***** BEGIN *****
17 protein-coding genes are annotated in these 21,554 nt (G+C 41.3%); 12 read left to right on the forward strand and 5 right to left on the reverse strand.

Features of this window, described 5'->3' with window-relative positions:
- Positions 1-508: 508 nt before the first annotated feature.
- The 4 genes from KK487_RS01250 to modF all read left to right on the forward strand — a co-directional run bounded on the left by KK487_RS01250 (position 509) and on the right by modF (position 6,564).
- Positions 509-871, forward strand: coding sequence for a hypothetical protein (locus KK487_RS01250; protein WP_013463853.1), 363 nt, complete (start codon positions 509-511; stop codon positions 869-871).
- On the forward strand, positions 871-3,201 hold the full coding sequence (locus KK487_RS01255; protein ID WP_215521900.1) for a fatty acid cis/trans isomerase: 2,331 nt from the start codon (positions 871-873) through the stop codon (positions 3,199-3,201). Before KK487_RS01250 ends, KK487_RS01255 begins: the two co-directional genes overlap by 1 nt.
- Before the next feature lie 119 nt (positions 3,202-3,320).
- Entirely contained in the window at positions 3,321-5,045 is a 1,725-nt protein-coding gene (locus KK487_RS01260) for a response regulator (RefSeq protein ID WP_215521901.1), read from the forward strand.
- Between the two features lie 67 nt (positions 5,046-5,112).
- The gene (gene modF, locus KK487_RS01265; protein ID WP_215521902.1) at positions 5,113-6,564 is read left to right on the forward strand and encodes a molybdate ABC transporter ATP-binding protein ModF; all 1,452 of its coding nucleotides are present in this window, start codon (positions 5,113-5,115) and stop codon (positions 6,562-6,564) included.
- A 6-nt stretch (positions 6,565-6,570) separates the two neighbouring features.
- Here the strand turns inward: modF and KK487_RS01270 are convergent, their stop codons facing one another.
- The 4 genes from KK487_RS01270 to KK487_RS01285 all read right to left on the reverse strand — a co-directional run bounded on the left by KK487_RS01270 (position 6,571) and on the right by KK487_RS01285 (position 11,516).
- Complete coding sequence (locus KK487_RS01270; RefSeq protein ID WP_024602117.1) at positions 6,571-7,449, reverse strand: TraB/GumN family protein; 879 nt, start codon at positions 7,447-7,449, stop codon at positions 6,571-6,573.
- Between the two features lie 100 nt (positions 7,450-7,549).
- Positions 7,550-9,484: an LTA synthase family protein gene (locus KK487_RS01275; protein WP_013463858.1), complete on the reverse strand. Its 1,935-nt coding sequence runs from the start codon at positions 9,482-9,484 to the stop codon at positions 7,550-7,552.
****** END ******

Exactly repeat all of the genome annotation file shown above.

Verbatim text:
17 protein-coding genes are annotated in these 21,554 nt (G+C 41.3%); 12 read left to right on the forward strand and 5 right to left on the reverse strand.

Features of this window, described 5'->3' with window-relative positions:
- Positions 1-508: 508 nt before the first annotated feature.
- The 4 genes from KK487_RS01250 to modF all read left to right on the forward strand — a co-directional run bounded on the left by KK487_RS01250 (position 509) and on the right by modF (position 6,564).
- Positions 509-871, forward strand: coding sequence for a hypothetical protein (locus KK487_RS01250; protein WP_013463853.1), 363 nt, complete (start codon positions 509-511; stop codon positions 869-871).
- On the forward strand, positions 871-3,201 hold the full coding sequence (locus KK487_RS01255; protein ID WP_215521900.1) for a fatty acid cis/trans isomerase: 2,331 nt from the start codon (positions 871-873) through the stop codon (positions 3,199-3,201). Before KK487_RS01250 ends, KK487_RS01255 begins: the two co-directional genes overlap by 1 nt.
- Before the next feature lie 119 nt (positions 3,202-3,320).
- Entirely contained in the window at positions 3,321-5,045 is a 1,725-nt protein-coding gene (locus KK487_RS01260) for a response regulator (RefSeq protein ID WP_215521901.1), read from the forward strand.
- Between the two features lie 67 nt (positions 5,046-5,112).
- The gene (gene modF, locus KK487_RS01265; protein ID WP_215521902.1) at positions 5,113-6,564 is read left to right on the forward strand and encodes a molybdate ABC transporter ATP-binding protein ModF; all 1,452 of its coding nucleotides are present in this window, start codon (positions 5,113-5,115) and stop codon (positions 6,562-6,564) included.
- A 6-nt stretch (positions 6,565-6,570) separates the two neighbouring features.
- Here the strand turns inward: modF and KK487_RS01270 are convergent, their stop codons facing one another.
- The 4 genes from KK487_RS01270 to KK487_RS01285 all read right to left on the reverse strand — a co-directional run bounded on the left by KK487_RS01270 (position 6,571) and on the right by KK487_RS01285 (position 11,516).
- Complete coding sequence (locus KK487_RS01270; RefSeq protein ID WP_024602117.1) at positions 6,571-7,449, reverse strand: TraB/GumN family protein; 879 nt, start codon at positions 7,447-7,449, stop codon at positions 6,571-6,573.
- Between the two features lie 100 nt (positions 7,450-7,549).
- Positions 7,550-9,484: an LTA synthase family protein gene (locus KK487_RS01275; protein WP_013463858.1), complete on the reverse strand. Its 1,935-nt coding sequence runs from the start codon at positions 9,482-9,484 to the stop codon at positions 7,550-7,552.